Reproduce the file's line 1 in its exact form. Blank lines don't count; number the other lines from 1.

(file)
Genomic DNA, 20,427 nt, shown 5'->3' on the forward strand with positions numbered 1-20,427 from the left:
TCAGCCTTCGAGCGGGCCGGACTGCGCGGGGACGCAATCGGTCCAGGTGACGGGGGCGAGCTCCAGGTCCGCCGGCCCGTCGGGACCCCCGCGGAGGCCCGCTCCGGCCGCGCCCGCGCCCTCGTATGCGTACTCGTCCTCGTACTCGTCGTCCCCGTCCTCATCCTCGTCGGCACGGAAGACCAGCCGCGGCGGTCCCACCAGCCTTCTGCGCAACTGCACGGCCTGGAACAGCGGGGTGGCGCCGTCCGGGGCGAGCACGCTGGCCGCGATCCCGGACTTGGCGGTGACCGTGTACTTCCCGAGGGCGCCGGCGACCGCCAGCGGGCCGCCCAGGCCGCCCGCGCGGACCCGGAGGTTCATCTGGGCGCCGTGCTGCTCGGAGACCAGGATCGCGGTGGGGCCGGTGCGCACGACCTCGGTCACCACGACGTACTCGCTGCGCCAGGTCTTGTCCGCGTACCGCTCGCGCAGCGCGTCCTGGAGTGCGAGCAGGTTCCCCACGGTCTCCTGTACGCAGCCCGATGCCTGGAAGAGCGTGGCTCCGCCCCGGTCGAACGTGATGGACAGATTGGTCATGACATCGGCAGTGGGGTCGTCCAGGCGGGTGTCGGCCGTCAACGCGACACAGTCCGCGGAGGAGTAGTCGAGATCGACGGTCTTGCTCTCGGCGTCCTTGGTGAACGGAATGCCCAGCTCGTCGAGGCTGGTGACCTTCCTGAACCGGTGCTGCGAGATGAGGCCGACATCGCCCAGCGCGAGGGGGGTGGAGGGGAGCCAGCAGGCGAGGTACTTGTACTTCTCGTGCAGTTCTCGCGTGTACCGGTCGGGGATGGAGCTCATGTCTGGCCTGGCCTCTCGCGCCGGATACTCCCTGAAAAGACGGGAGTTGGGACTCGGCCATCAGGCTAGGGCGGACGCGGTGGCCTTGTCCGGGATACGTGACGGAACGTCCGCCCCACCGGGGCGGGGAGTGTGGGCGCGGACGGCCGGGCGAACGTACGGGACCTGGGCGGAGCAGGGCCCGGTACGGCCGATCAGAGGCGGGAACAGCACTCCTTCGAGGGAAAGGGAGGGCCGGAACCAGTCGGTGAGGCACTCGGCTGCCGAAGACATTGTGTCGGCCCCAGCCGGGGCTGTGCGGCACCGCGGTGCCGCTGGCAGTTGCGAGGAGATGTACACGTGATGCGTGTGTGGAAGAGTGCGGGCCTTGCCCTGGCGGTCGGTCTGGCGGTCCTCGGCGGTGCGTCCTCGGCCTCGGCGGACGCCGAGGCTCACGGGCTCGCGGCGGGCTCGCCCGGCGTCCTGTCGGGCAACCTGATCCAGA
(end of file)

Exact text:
Genomic DNA, 20,427 nt, shown 5'->3' on the forward strand with positions numbered 1-20,427 from the left: